Mar 15 – Volatile Uncertainty

FarmLead Breakfast Brief
Wednesday, March 15th, 2017

“The only thing that makes life possible is permanent, intolerable uncertainty; not knowing what comes next.”
– Ursula K. Le Guin (US author)

Good Morning!

At 7:00 AM CDT in the North American Futures Markets (*not local cash prices*)
(all prices in dollars per bushel unless otherwise indicated)
$1 USD = $1.3446 CAD, $1 CAD = $0.7437 USD)

May Corn: +1.8¢ (+0.5%) to $3.64 USD or $4.894 CAD
May Soybeans: +6¢ (+0.6%) to $10.053 USD or $13.517 CAD
May Soybean Meal (per short ton): +$0.90 (+0.3%) to $328.10 USD or $441.17 CAD
May Soybean Oil (cents per lbs): +0.36¢ (+1.1%) to 32.66¢ USD or 43.92¢ CAD 
May Oats: +0.3¢ (+0.1%) to $2.54 USD or $3.415 CAD
May Wheat (Chicago): +5.3¢ (+1.2%) to $4.358 USD or $5.859 CAD
May Wheat (Kansas City): +6.5¢ (+1.45%) to $4.49 USD or $6.037 CAD
May Wheat (Minneapolis): +6.3¢ (+1.15%) to $5.388 USD or $7.244 CAD
May Canola: +5¢/bu / +$2.20/MT (+0.45%) to $8.71/bu / $384.05/MT USD or $11.712/bu / $516.40/MT CAD

Yesterday’s Winnipeg ICE Close

May Barley: unchanged at $2.218 USD or $2.983 CAD
May Milling Wheat: unchanged at $4.696 USD or $6.314 CAD

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Volatile Uncertainty

Grains this morning are mostly in the green this morning on a lower U.S. Dollar and higher oil prices, contrasting yesterday’s weakness from technical and lower Chinese soymeal prices. There’s some buzz in the market that China was buying corn and barley, likely for the feed market, as the stocks that the People’s Republic are currently holding aren’t of great quality. Wheat made some gains as the bulls are discounting the rains forecasted next week and that some of the colder temperatures could damage crops that have already come out of dormancy after the warm weather the past few weeks. Further, temperatures in U.S. winter wheat areas ahead of the rains is expected to be above normal, suggesting even further degradation of soil moisture conditions. The contrasting fundamentals are pushing up trading ranges in the wheat markets (and accordingly, volatility) at a time when the crop quality is more than uncertain, given the extreme weather conditions.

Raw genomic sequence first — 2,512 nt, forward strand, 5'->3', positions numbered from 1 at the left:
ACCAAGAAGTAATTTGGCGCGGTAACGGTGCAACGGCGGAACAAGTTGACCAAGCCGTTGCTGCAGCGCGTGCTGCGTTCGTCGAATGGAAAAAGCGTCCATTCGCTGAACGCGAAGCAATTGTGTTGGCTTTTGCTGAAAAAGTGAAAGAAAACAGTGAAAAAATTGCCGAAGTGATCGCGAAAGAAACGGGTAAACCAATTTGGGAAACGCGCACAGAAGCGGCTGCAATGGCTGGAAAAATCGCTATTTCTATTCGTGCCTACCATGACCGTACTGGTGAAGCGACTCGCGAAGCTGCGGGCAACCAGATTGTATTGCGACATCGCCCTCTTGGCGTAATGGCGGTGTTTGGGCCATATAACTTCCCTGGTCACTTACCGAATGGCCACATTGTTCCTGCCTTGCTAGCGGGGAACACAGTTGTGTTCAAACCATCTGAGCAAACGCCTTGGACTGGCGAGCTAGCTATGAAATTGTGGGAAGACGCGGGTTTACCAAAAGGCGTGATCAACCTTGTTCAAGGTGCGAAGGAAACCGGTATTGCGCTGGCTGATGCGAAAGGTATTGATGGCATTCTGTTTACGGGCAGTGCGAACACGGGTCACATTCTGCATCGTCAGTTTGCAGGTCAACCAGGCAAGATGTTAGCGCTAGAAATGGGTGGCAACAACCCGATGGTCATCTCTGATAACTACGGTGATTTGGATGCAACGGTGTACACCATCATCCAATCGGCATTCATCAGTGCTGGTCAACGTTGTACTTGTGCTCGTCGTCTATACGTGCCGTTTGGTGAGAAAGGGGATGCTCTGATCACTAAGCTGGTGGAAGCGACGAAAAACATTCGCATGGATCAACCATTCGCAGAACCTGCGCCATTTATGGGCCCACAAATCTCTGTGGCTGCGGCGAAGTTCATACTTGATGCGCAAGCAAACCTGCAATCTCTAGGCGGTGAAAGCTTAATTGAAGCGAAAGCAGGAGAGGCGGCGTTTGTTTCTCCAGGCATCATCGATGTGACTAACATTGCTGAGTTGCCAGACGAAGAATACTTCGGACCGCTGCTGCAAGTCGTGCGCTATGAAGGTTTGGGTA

Allendale Brokers surveyed farmers from 33 U.S. states over 2 weeks through March 10th, asking for their planting intentions. The answers they got weren’t too different from the U.S.D.A. though, forecasting 90M acres of corn (7th-largest all-time) and a record 88.83M acres of soybeans. Compare this to 94M acres of corn last year and the U.S.D.A.’s current forecast of 90M acres and last year’s 83.43M acres of soybeans and the U.S.D.A.’s estimate of 88M acres. On the wheat front, Allendale is estimating nearly 46M acres, the smallest acreage since records started being kept back in 1919. Compare this against the 50.15M acres planted last year and the U.S.D.A.’s peg of 46M acres. Digging deeper, Allendale estimated durum area at 2.045M acres, other spring wheat acres at 11.25M, and land planted with winter wheat at 32.68M acres (U.S.D.A. at 32.38M). From a production standpoint, using trendline yields, this would suggest 13.88 Billion bushels of corn, 4.14 Billion bushels of soybeans, and 1.86 Billion bushels of wheat.

There are some though who think that there won’t as much corn lost to soybeans this year, but rather those acres will come from wheat. Corn tends to get planted earlier than soybeans, so if conditions are right, we could see more corn get drilled in this spring. However, Andy Shissler of S&W Trading is possibly the most bullish out there, thinking that if the American farmer plants less than 91M acres of corn, the coarse grain has the potential to hit $4.80 USD / bushel on the Chicago futures board. Andy might be forgetting that there’s going to be a record amount of corn still available in the U.S. by the time the 2017/18 crop starts getting harvested, as well as the record production coming online from South America. What’s certain is that acreage estimates are, at best, a guess.  A lot can happen in the 6-8 weeks of planting time for most of North America and the usual volatility in the market will ensue, but what actually gets planted in the ground will remain uncertain until then.

To growth,

Brennan Turner

President/CEO | FarmLead
1-855-332-7653 (Toll-Free)
@FarmLead (on Twitter)

COMMODITY TRADING INVOLVES RISK AND MAY NOT BE SUITABLE FOR ALL RECIPIENTS OF THIS POST. Neither the information presented, nor any opinions expressed, constitutes a solicitation for the purchase or sale of any commodities. The thoughts expressed in this email and basic data from which they are derived are believed to be reliable, but cannot be guaranteed due to uncertainty about future events and complexities surrounding commodity markets. Those acting on the information are responsible for their own actions.

About the Author
Brennan Turner

Brennan Turner is the CEO of, North America’s Grain Marketplace. He holds a degree in economics from Yale University and spent time on Wall Street in commodity trade and analysis before starting FarmLead. In 2017, Brennan was named to Fast Company’s List of Most Creative People in Business and, in 2018, a Henry Crown Fellow. He is originally from Foam Lake, Saskatchewan where his family started farming the land nearly 100 years ago (and still do to this day!). Brennan's unique grain markets analysis can be found in everything from small-town print newspapers to large media outlets such as Bloomberg and Reuters.

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